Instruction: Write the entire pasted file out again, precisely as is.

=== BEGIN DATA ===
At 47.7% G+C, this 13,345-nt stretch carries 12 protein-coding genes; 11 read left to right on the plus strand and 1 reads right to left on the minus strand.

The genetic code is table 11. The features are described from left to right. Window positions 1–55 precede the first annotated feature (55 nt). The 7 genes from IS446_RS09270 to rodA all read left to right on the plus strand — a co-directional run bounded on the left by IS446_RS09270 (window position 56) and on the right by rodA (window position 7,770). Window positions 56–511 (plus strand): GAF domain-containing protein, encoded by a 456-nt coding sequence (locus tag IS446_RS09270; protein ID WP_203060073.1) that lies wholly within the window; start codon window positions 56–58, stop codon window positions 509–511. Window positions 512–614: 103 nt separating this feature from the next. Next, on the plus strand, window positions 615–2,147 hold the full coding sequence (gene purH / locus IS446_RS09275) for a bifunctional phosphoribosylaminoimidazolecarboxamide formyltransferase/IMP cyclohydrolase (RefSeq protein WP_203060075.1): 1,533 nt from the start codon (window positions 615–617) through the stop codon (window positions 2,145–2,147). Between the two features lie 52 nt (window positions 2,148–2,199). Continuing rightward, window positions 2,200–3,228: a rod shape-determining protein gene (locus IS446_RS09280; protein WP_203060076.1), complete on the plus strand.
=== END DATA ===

At 47.7% G+C, this 13,345-nt stretch carries 12 protein-coding genes; 11 read left to right on the plus strand and 1 reads right to left on the minus strand.

The genetic code is table 11. The features are described from left to right. Window positions 1–55 precede the first annotated feature (55 nt). The 7 genes from IS446_RS09270 to rodA all read left to right on the plus strand — a co-directional run bounded on the left by IS446_RS09270 (window position 56) and on the right by rodA (window position 7,770). Window positions 56–511 (plus strand): GAF domain-containing protein, encoded by a 456-nt coding sequence (locus tag IS446_RS09270; protein ID WP_203060073.1) that lies wholly within the window; start codon window positions 56–58, stop codon window positions 509–511. Window positions 512–614: 103 nt separating this feature from the next. Next, on the plus strand, window positions 615–2,147 hold the full coding sequence (gene purH / locus IS446_RS09275) for a bifunctional phosphoribosylaminoimidazolecarboxamide formyltransferase/IMP cyclohydrolase (RefSeq protein WP_203060075.1): 1,533 nt from the start codon (window positions 615–617) through the stop codon (window positions 2,145–2,147). Between the two features lie 52 nt (window positions 2,148–2,199). Continuing rightward, window positions 2,200–3,228: a rod shape-determining protein gene (locus IS446_RS09280; protein WP_203060076.1), complete on the plus strand.